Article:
The good news is . . . it’s not our fault.

Sure, the fear of speaking in public and presenting to others ranks right up there with the fear of death. However, it’s important to remember that the fear symptoms we manifest are simply a physiological response to survival instincts.

Our bodies’ intelligence knows full well that if we actually took the time to “think” of a solution when faced with a life threatening situation, we would not survive. This is because by the time we would have figured out a solution, the lion would have likely already eaten us.

For the human race to survive, our defense system needed an immediate response to fear in order to either fight off life threatening danger, flee as quickly as possible, or freeze until the danger went away. Two of these reactions I happen to witness when taking my dog outside on a hot summer night. Apparently, when it’s dark and hot, all toads love to be going about their business. Unfortunately for toads–at least, in my neighborhood–our dog happens to be fascinated with them. When my dog senses a toad nearby, of course, he tries to go after it. We hold him back with the leash, but the toads always sense predator danger and freeze. They remain as still as possible and then when they think their environment has improved, they flee or shall we say, jump to safety. Equipped with a defense system ourselves, this can certainly be helpful in dangerous situations, but the challenge is that we can feel anxiety and fear in all kinds of situations, and not exclusively life threatening ones.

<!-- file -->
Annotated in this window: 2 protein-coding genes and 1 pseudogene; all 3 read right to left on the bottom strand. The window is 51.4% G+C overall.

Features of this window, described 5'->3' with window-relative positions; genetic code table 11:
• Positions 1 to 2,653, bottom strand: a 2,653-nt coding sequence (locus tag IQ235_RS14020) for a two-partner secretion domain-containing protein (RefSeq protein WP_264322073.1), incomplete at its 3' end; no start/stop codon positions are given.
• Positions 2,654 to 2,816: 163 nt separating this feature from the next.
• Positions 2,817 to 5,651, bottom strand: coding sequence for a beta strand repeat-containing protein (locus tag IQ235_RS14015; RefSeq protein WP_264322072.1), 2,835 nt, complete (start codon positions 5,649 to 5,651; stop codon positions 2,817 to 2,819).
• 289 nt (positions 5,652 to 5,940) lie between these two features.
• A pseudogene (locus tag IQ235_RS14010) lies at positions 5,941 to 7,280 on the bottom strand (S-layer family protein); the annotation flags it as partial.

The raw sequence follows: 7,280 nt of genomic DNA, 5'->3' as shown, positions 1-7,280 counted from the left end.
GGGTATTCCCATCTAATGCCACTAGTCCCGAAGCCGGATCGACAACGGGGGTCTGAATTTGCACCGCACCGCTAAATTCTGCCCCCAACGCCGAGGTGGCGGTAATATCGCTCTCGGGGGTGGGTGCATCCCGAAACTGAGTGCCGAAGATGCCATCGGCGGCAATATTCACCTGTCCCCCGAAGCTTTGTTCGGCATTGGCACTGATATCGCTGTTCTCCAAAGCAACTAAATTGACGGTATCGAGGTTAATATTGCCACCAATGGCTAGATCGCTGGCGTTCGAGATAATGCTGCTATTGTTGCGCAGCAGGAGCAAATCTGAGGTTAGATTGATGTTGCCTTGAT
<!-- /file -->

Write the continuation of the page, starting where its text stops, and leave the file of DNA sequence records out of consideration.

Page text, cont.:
Have you observed your reaction to touching something hot? For example, when you accidentally touch a hot burner (not that we want to make that a habit) your response is similar to how your body reacts to any seemingly threatening presentation. It’s an automatic response. The point is that by the time your reflexes saved your finger, your brain was just getting the message. So if our bodies waited for thoughts to catch up, well, let’s just say – it’s a good thing, it doesn’t. Once again though, it’s not entirely our fault. High order thinking skills are also inhibited during the physiological response to fear, because equipping you for fight or flight is the higher priority.

Now, of course, speaking in front of strangers is technically not a life threatening situation. However, our physiology will still respond with a defensive reaction to any situation where we feel severe anxiety or fear. So whether life threatening or not, anxiety triggers your body to begin protecting you by shunting oxygenated blood to your limbs, accelerating your heart rate and overall equipping you to get out of danger’s way.

So what do we fear about speaking in front of others? Well, we might be afraid of looking stupid, embarrassing ourselves, the unknown, being the focal point of attention, having all eyes in the room on you, and the list goes on.

The good news is that there are many things we can do to manage speech anxiety and move forward to deliver effective, memorable, and powerful presentations.

Stay tuned as we dedicate the next series of blog entries to what you can do to manage your own speech anxiety and rise above it.

Most importantly, remember that any speech anxiety you feel is a natural biological reaction. That alone should make you feel better.

It’s not really you.

It’s only natural.

It’s not your fault.

Feel better yet?

Stay tuned . . .